Why it is in our nature to stay in the EU
The Times, 3rd February 2016
I've been a conservationist for the best part of my life, not only because the protection of nature, of wildlife and landscape is in itself to me a matter of supreme importance, but because it's the essential underpinning of a sustainable and balanced economy.
Ever since 1973, when the UK joined the then European Economic Community (EEC) Britain has played a key role in shaping European environmental policy.
And Europe has in turn brought significant environmental benefits to us.
That is the reason why Environmentalists for Europe (E4E) is being launched today, in the run-up to the European referendum.
E4E has, as its Patron, Bill Oddie, the wildlife and animal welfare campaigner, and, as co-chair with me, Baroness Young, the former chair of English Nature and former chief executive of the Environment Agency.
We are supported today by Laura Sandys, chair of the European Movement UK, as well as by Lord Deben, chairman of the Climate Change Committee, Matthew Spencer of the Green Alliance, the author Michael McCarthy, Baroness Parminter, Caroline Lucas, MP, and Richard Benyon, the former environment minister. I believe we are united in our conviction that Britain's membership of the European Union brings benefits to this country's environment that would be lost if we were to walk away from Europe.
By being "in", Britain benefits from environmental legislation and funding not only for the fight against climate change and pollution and in its efforts to preserve nature and wildlife, but also through the creation of jobs and financing for research and development here at home.
European investment in green projects, for example, has multiple benefits.
In October 2015, the first UK project to be supported by the new European Investment Fund was the Galloper Wind Farm off the Suffolk coast.
Its 56 turbines will be capable of providing enough clean energy for 336,000 homes and is set to create over 700 jobs.
The EU's Eco Innovation programme funds 48 environmental projects in the UK.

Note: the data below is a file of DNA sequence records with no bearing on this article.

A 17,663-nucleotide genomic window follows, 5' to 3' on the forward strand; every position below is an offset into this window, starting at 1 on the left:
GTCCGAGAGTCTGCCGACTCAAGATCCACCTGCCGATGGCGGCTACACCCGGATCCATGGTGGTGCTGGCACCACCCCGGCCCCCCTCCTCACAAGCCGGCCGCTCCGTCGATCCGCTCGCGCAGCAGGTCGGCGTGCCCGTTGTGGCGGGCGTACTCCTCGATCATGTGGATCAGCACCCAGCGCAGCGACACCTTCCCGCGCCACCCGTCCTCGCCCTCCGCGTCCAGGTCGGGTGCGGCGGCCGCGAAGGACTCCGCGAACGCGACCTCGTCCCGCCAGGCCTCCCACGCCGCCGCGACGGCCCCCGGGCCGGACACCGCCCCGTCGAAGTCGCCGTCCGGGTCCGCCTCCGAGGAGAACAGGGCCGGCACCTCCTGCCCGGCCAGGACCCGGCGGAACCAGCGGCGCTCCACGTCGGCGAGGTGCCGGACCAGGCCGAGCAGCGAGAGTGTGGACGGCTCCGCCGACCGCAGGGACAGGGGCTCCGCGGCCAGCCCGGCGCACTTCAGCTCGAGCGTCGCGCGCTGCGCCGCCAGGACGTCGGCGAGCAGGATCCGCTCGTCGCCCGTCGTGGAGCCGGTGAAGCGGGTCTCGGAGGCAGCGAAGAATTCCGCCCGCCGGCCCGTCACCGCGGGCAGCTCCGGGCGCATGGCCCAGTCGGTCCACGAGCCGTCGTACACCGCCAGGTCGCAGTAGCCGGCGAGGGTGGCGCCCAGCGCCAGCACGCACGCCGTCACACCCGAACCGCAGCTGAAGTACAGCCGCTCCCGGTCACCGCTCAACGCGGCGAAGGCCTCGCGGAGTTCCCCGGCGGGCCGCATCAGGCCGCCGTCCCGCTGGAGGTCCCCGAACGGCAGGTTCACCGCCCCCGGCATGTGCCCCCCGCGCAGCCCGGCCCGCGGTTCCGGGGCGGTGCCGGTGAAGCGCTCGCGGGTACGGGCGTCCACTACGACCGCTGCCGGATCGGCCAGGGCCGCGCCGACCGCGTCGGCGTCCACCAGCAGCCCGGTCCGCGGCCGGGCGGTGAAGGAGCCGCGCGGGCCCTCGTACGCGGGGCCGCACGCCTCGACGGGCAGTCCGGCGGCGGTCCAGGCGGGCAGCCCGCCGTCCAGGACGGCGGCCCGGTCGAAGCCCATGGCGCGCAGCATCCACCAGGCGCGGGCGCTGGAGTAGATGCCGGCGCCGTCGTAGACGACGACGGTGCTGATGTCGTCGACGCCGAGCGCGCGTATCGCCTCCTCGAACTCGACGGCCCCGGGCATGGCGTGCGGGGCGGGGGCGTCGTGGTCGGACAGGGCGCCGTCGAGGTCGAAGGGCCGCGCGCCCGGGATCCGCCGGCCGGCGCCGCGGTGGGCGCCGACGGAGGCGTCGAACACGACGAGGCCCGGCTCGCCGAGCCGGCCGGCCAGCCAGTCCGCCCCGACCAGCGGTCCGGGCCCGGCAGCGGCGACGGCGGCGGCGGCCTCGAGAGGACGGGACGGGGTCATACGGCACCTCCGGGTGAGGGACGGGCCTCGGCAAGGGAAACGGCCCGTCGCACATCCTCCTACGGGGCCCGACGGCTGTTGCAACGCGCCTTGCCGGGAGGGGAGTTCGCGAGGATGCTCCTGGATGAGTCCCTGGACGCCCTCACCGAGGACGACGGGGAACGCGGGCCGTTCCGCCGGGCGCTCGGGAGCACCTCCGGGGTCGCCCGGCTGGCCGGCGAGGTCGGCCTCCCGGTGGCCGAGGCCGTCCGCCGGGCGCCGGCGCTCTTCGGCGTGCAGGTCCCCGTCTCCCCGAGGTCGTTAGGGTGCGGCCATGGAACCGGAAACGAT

Aside from the obvious benefit of cutting emissions and our dependency on fossil fuels, the implementation of individual energy efficiency measures could create up to two million jobs across the EU and a further three million from development of the renewable energy sector.
The EU has one of the most advanced legislative frameworks to protect nature.
The EU's Natura 2000 network is today the largest coherent network of protected areas in the world, aimed at conserving natural habitats and wild fauna and flora, both terrestrial and marine.
In the UK, over 600 terrestrial sites, covering eight million hectares, benefit from the strong protection provided by the Natura 2000 programme.
Under the EU Life+ programme Britain received £42 million for 11 projects to support nature and biodiversity.
The EU has shown leadership on international environmental and climate protection issues, exemplified by the UN Climate Change conference held last year in Paris last year.
This showed that, as part of the EU, the UK can be a driver for meaningful international agreements, and our voice in championing environmental concerns can be amplified on the world stage.
It is not possible in today's world, when influence is dependent on international collaboration, to cut our country off from our nearest neighbours.
Outside the EU we will have far less scope to influence their priorities and share in the benefits of their partnerships, and our environment would be worse off as a result.
Of course, the environment is not the only issue which will influence voters as they try to make up their minds in the historic referendum which confronts us. Nor should it be.
But I personally believe that our country's greatest resource – its nature – will be better protected and better preserved for future generations if we remain an active, full, partner within Europe.